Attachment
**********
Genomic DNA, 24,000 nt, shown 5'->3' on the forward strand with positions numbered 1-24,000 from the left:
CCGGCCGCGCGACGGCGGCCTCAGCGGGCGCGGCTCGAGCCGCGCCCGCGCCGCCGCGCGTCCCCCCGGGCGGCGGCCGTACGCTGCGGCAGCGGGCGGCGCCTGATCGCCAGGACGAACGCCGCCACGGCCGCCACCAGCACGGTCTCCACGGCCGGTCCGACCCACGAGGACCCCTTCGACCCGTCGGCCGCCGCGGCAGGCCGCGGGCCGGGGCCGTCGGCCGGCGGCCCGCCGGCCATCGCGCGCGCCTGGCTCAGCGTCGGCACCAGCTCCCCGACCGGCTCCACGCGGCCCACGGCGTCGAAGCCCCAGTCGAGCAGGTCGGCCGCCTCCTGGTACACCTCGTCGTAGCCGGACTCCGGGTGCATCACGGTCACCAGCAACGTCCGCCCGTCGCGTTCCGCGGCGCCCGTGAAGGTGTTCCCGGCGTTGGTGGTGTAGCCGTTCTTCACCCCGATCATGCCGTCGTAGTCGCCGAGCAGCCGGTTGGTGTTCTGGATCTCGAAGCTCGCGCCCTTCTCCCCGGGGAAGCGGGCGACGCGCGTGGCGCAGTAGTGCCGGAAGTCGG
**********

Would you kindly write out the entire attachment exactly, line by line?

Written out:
Genomic DNA, 24,000 nt, shown 5'->3' on the forward strand with positions numbered 1-24,000 from the left:
CCGGCCGCGCGACGGCGGCCTCAGCGGGCGCGGCTCGAGCCGCGCCCGCGCCGCCGCGCGTCCCCCCGGGCGGCGGCCGTACGCTGCGGCAGCGGGCGGCGCCTGATCGCCAGGACGAACGCCGCCACGGCCGCCACCAGCACGGTCTCCACGGCCGGTCCGACCCACGAGGACCCCTTCGACCCGTCGGCCGCCGCGGCAGGCCGCGGGCCGGGGCCGTCGGCCGGCGGCCCGCCGGCCATCGCGCGCGCCTGGCTCAGCGTCGGCACCAGCTCCCCGACCGGCTCCACGCGGCCCACGGCGTCGAAGCCCCAGTCGAGCAGGTCGGCCGCCTCCTGGTACACCTCGTCGTAGCCGGACTCCGGGTGCATCACGGTCACCAGCAACGTCCGCCCGTCGCGTTCCGCGGCGCCCGTGAAGGTGTTCCCGGCGTTGGTGGTGTAGCCGTTCTTCACCCCGATCATGCCGTCGTAGTCGCCGAGCAGCCGGTTGGTGTTCTGGATCTCGAAGCTCGCGCCCTTCTCCCCGGGGAAGCGGGCGACGCGCGTGGCGCAGTAGTGCCGGAAGTCGG